Additionally, and especially after the spate of recent global meltdowns, everyone is questioning the value of these overpaid CEO’s. So who cares what they think? Let them like sheep cut their marketing budgets which they regularly do during every economic downturn and they can then watch their competitors who keep investing into marketing pass them by:

1. A number of studies conducted since WWII showed something that marketers have known all along – keep marketing through the downturn. The following quote is from Professional Marketing, Oct-Dec 2008 – article titled “All Hands On Deck”: “…companies that increased marketing spend (relative to market size) during a recession, increased their return on capital employed by 5% in the recovery, compared to a 1% decline for the budget cutters”

2. Recent UK research, “Values of Design FactFinder by the Design Council” has shown that:

  • Rapidly growing businesses are nearly six times as likely as static ones to see design as integral.
  • Shares in design-led businesses have outperformed the FTSE 100 by more than 200% over the past decade.
  • For every £100 a design alert business spends on design, turnover increases by £225.
  • Businesses that add value through design see a greater impact on business performance than the rest.

And design is an integral part of the brand communication process, the very process that Bill Lee proclaims as a dead discipline.

Proposition 3:
In today’s increasingly social media-infused environment, traditional marketing and sales not only doesn’t work so well, it doesn’t make sense, because organization hires people — employees, agencies, consultants, partners — who don’t come from the buyer’s world and whose interests aren’t necessarily aligned with his, and expects them to persuade the buyer to spend his hard-earned money on something.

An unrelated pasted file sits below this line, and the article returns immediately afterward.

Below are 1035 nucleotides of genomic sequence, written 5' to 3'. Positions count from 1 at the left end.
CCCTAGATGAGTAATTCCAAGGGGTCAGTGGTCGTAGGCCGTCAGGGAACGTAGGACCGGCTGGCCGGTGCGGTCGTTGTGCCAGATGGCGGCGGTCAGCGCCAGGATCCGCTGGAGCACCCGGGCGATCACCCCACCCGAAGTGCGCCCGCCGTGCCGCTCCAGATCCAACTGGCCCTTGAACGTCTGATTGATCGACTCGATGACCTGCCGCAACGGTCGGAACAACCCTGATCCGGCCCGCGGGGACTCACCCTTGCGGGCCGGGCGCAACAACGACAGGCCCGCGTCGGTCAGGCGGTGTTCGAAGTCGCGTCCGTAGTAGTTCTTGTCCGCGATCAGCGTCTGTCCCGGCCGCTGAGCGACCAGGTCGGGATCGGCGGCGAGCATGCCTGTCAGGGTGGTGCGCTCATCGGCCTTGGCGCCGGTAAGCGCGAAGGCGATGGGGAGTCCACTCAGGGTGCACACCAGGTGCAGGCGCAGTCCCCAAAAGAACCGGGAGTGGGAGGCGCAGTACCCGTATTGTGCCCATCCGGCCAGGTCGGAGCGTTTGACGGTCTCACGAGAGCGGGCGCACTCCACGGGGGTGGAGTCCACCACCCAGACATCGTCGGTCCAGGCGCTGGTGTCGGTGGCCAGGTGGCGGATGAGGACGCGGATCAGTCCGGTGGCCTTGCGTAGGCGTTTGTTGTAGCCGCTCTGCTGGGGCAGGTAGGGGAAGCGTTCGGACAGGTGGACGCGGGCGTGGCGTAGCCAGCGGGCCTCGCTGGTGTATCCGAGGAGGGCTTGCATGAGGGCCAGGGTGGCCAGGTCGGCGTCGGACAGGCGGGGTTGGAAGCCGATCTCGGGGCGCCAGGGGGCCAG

Rebuttal 3:
This one is the simplest proposition to shoot down. Obviously the problem is not hiring the right marketing people! Part of being a good marketer is the ability to get into people’s minds and hearts. Regardless of whether the marketing consultant is a user of the product or service they are promoting, the value of a marketing consultant is to be able to see challenges from the customer perspective and bring new solutions to the problem. If Apple asked their customers to design an MP3 player and a new phone they may have ended up with better products rather than the revolutions that were the iPod and iPhone. Great marketers have been able to give something of value to customers that customers didn’t even know they wanted.

The author then proposes solutions that every marketing consultant would certainly agree with as they have always been the backbone of successful marketing such as building passionate communities or tribes around your brand, targeting customer influencers, looking after VIP’s and assisting them to become advocates.

Marketing is evolving!
In conclusion, let’s put things in perspective – Marketing is not dead or dying, it like most other professions has some problems in the board room, but at least we don’t have a problem of image in the bedroom, as marketing is still seen as a sexy profession, albeit probably for all the wrong reasons.